It depends on the station... I have worked at places that the stupidest things ended up going to the CBSC from a single trouble maker.   Most times they are not even in the demo and only landed on the station scanning the dial or was around someone who was.   With how management is currently, most will bend over that single complaint... which gives these people power in my opinion.    If the complaint is legitimate, then fine.. but a complaint over a already censored word because the listener knows what that word is in their head, I think is a bit rediculous but will happen. 

 

Last edited by radiokid (February 8, 2021 3:00 pm)

 

February 8, 2021 3:56 pm  #6


Re: Swearing On Radio Ads

ig wrote:

we launched mojo with the 'shoot the shit' line, and nobody complained for weeks.  No listener blinked, and all was good till a certain upper manglement US speed bump heard it and didn't like the 'tone'.

 

manglement is a good word for what they do

it's totally idiotic how you can't say shit on-air, but you can say shite, something Mike Stafford used/uses to his advantage

one reason podcasts can be a refreshing change, people can talk like... people

Last edited by betaylored (February 8, 2021 3:57 pm)

 

February 8, 2021 4:05 pm  #7


Re: Swearing On Radio Ads

I think Schitt's Creek may have partially broken that taboo.

     Thread Starter
 

February 8, 2021 5:25 pm  #8


Re: Swearing On Radio Ads

RadioActive wrote:

I think Schitt's Creek may have partially broken that taboo.

I think you're right RA, I haven't seen it yet, I've been saving for the tail end of winter and can hardly wait to dive in.

That's an area more radio hosts could help their listeners out with, covid coping skills with entertainment, new shows, how you can maximize your library card to get a whack of movies and shows on DVD's, free online courses through Lydia, because I think the average listener is covided out.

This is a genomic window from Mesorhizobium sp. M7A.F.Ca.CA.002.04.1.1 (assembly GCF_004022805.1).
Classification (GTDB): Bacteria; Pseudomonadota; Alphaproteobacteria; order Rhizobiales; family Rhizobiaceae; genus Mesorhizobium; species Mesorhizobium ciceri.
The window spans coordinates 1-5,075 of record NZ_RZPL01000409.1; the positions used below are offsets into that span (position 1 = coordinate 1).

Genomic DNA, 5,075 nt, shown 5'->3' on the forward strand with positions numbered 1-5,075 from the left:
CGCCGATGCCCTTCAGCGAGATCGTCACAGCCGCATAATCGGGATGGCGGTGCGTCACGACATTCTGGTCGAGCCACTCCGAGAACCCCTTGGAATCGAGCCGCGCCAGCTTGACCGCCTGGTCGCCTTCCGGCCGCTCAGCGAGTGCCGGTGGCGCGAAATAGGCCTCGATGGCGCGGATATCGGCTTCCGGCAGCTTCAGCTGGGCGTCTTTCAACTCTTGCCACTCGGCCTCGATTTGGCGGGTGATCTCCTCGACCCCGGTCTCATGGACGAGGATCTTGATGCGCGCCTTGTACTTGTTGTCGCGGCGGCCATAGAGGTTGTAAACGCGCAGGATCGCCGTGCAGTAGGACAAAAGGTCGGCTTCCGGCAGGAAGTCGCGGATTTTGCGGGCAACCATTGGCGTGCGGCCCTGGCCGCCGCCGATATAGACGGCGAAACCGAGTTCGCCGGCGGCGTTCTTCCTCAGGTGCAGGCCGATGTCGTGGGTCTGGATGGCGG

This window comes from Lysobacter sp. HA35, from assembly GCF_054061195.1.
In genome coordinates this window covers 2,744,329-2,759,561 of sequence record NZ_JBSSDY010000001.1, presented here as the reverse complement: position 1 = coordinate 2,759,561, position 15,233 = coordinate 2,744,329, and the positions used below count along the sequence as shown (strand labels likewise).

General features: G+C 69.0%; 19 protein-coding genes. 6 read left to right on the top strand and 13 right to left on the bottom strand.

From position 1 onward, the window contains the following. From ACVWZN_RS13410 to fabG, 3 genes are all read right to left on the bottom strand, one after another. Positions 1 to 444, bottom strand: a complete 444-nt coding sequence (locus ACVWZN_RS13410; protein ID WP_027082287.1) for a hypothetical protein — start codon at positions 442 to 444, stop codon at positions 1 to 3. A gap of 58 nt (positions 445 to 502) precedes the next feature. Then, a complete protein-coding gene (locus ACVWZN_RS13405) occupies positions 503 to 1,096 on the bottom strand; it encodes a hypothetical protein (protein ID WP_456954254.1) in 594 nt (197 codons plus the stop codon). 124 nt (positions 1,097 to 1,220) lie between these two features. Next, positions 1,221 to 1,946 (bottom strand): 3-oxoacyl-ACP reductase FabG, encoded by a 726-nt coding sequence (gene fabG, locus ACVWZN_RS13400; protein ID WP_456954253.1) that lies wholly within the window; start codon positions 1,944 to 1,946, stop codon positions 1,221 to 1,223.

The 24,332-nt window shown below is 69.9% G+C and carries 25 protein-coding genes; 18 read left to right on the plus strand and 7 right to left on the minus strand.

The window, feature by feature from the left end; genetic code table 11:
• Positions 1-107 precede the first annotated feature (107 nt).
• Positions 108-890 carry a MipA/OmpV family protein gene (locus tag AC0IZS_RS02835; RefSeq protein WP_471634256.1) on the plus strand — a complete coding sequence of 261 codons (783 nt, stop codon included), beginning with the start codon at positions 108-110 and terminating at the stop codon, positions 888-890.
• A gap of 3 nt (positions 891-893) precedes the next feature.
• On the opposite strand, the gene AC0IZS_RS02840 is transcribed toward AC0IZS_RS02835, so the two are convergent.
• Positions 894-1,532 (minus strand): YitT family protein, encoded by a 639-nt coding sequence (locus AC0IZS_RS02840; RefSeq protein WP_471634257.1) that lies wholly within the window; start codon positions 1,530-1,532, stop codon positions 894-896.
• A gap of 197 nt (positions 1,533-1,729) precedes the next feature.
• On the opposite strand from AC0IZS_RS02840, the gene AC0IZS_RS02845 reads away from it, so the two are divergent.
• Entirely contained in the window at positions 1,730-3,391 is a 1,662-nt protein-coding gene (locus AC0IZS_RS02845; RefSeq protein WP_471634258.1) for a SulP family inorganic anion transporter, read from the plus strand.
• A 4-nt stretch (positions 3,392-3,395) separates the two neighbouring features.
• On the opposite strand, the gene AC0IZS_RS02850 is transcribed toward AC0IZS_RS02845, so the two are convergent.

Are you guys still listening to as much radio as you were six months ago? I'm not. Too much covid coverage.

Last edited by betaylored (February 8, 2021 5:27 pm)

 

February 8, 2021 5:31 pm  #9


Re: Swearing On Radio Ads

A number of years ago there was a spot that ran on AM640 for -- I don't quite remember -- Montana's of Kasey's or some restaurant like that.  It was voiced by a lady in a proper British accent and quickly degenerated into a screaming tirade full of bleeped obscenities.  It was quite well done and the bleeping actually made it quite funny.  I had a copy but lost it in a hard drive crash.  Would love to get a copy of it.

Brings to mind the brilliant National Lampoon orange juice commercial.  Here it is -- unbleeped.  I love the stills that the YouTube posted added to the audio.



 

Last edited by Peter the K (February 8, 2021 5:32 pm)

 

February 21, 2021 10:39 am  #10


Re: Swearing On Radio Ads

I noticed a recent spot running on repeat on most stations that's the exact opposite of my original concern. It's for Covenant House, a place for homeless youth and what I'm sure is a good cause. 

But although the script is almost exactly the same in the spot, there are two versions running. In one, the announcer asks a series of questions about the victims, ending repeatedly in the phrase, "Would you care? " But then that same spot airs on other stations with the question being "Would you give a damn?"

I don't think "damn" is a terribly offensive word, but whenever I hear these two PSAs, I often wonder how they determine which one runs on which station and when.

     Thread Starter